World’s oldest-known cave painting Found in Indonesia
Archaeologists have discovered the world’s oldest known cave painting: a life-sized picture of a wild pig that was made at least 45,500 years ago in Indonesia.
The finding described in the journal Science Advances on Wednesday provides the earliest evidence of human settlement in the region.
Co-author Maxime Aubert of Australia’s Griffith University told the local news agency the work was found on the island of Sulawesi in 2017 by doctoral student Basran Burhan, as part of surveys the team was carrying out with authorities in Indonesia.
The Leang Tedongnge cave is located in a remote valley enclosed by sheer limestone cliffs, about an hour’s walk from the nearest road.
It is only accessible during the dry season because of flooding during the rainy season. Measuring 136 by 54 centimeters (53 by 21 inches) the Sulawesi warty pig was painted using dark red ochre pigment and has a short crest of upright hair, as well as a pair of horn-like facial warts characteristic of the species’ adult males.
There are two handprints above the pig’s hindquarters and it appears to be facing two other pigs that are only partially preserved, as part of a narrative scene.
“The pig appears to be observing a fight or social interaction between two other warty pigs,” said co-author Adam Brumm.
Humans have hunted Sulawesi warty pigs for tens of thousands of years, and they are a key feature of the region’s prehistoric artwork, particularly during the Ice Age.
Aubert identified a calcite deposit that had formed on top of the painting, then used uranium-series isotope dating to confidently say the deposit was 45,500 years old.
This makes the painting at least that age, “but it could be much older because the dating that we’re using only dates the calcite on top of it,” he explained.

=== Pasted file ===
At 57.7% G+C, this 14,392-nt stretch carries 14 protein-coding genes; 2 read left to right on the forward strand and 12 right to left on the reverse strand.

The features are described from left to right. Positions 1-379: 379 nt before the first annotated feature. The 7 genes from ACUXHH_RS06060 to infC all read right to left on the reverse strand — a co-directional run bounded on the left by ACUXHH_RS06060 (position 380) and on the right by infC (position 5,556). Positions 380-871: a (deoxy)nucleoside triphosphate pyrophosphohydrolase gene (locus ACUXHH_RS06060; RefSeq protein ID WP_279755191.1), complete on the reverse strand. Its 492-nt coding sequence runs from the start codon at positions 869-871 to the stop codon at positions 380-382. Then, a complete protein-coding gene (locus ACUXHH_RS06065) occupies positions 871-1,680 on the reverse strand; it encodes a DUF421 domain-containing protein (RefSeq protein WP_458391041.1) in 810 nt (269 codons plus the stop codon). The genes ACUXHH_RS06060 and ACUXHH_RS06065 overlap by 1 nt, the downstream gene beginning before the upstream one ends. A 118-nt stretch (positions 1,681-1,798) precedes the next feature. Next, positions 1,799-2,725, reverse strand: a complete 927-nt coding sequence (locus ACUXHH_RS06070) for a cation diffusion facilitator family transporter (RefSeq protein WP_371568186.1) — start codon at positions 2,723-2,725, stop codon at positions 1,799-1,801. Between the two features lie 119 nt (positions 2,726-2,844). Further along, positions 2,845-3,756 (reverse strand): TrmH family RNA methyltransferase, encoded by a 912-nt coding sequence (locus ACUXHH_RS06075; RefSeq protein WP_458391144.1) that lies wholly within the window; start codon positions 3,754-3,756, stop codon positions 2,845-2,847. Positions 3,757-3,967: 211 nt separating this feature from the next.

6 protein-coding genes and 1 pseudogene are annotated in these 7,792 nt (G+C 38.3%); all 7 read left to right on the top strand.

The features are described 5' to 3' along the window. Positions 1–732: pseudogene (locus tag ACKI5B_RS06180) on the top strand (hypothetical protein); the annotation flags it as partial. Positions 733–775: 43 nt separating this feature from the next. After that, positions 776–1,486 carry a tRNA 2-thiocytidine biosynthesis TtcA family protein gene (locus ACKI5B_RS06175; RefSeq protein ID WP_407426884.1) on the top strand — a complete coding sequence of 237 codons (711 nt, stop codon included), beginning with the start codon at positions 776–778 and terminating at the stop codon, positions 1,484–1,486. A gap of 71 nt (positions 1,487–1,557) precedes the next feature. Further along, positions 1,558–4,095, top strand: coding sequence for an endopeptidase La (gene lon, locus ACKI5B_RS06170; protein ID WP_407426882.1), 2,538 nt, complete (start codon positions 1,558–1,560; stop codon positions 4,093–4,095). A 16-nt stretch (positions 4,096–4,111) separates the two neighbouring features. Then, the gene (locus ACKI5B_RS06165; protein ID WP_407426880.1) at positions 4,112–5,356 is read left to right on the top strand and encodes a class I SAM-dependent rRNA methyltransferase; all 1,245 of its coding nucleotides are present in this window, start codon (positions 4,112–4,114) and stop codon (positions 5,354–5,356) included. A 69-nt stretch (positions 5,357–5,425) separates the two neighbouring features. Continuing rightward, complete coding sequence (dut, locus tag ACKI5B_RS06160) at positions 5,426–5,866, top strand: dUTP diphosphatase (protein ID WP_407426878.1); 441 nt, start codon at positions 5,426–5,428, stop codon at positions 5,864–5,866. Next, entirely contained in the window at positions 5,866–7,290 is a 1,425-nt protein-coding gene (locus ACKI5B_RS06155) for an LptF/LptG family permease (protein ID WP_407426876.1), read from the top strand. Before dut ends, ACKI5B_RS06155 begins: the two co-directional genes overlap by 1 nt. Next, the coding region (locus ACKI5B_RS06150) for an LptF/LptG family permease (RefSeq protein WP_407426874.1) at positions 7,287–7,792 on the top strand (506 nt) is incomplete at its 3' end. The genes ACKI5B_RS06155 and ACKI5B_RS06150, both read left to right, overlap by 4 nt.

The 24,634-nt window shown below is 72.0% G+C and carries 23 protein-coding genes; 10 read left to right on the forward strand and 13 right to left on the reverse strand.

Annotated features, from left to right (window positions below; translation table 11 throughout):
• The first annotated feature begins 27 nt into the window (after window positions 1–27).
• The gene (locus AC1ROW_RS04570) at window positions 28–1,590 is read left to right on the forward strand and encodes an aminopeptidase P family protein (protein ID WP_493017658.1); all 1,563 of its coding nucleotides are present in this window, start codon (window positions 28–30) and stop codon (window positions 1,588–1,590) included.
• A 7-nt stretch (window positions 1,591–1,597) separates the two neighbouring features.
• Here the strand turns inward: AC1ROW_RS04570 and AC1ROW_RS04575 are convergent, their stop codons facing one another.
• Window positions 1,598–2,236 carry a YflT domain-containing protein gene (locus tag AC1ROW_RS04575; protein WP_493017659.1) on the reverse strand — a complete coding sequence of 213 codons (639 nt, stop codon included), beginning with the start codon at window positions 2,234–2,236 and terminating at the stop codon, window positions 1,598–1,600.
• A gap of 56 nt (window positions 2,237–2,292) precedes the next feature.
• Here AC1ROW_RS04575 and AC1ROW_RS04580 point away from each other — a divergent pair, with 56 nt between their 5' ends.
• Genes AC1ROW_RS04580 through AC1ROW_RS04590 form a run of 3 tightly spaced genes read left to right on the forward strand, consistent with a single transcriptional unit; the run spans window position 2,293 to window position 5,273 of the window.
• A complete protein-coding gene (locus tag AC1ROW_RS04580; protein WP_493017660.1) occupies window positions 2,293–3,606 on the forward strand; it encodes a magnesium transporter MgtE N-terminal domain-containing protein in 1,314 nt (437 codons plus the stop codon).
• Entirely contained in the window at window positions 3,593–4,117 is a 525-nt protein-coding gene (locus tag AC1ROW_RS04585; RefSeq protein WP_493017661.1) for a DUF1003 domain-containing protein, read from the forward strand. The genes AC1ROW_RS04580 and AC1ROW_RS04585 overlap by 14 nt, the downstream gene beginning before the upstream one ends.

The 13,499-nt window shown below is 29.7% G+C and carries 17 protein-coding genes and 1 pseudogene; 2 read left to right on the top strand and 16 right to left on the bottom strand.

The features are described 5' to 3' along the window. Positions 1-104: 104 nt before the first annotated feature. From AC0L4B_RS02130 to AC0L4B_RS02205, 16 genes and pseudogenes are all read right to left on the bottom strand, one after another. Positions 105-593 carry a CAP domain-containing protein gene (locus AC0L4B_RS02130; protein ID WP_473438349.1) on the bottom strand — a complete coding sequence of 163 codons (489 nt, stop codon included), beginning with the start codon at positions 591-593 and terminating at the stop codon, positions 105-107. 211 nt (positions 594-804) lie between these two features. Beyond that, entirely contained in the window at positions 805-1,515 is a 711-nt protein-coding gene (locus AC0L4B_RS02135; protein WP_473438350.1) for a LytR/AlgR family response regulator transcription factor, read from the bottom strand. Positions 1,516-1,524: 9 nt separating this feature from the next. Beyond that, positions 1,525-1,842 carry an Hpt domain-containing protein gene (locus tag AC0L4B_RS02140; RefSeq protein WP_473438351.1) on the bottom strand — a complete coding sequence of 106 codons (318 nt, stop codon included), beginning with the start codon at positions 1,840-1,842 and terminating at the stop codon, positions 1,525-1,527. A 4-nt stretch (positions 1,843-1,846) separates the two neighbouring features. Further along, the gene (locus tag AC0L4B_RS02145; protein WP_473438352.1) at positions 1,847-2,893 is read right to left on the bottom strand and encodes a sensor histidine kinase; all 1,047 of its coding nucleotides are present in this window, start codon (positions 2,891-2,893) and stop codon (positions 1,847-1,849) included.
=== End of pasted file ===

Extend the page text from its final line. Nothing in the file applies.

“The people who made it were fully modern, they were just like us, they had all of the capacity and the tools to do any painting that they liked,” he added.
The previously oldest rock art painting that was dated was found by the same team in Sulawesi. It depicted a group of part-human, part-animal figures hunting mammals and was found to be at least 43,900 years old.
Cave paintings such as these also help fill in gaps about our understanding of early human migrations.
It is known that people reached Australia 65,000 years ago, but they would probably have had to cross the islands of Indonesia, known as “Wallacea.”
This site now represents the oldest evidence of humans in Wallacea but it is hoped further research will help show people were in the region much earlier, which would resolve the Australia settlement puzzle.
The team believes the artwork was made by Homo sapiens, as opposed to now-extinct human species like Denisovans but cannot say this for certain.
To make handprints, the artists would have had to place their hands on a surface then spit pigment over it and the team is hoping to try to extract DNA samples from residual saliva.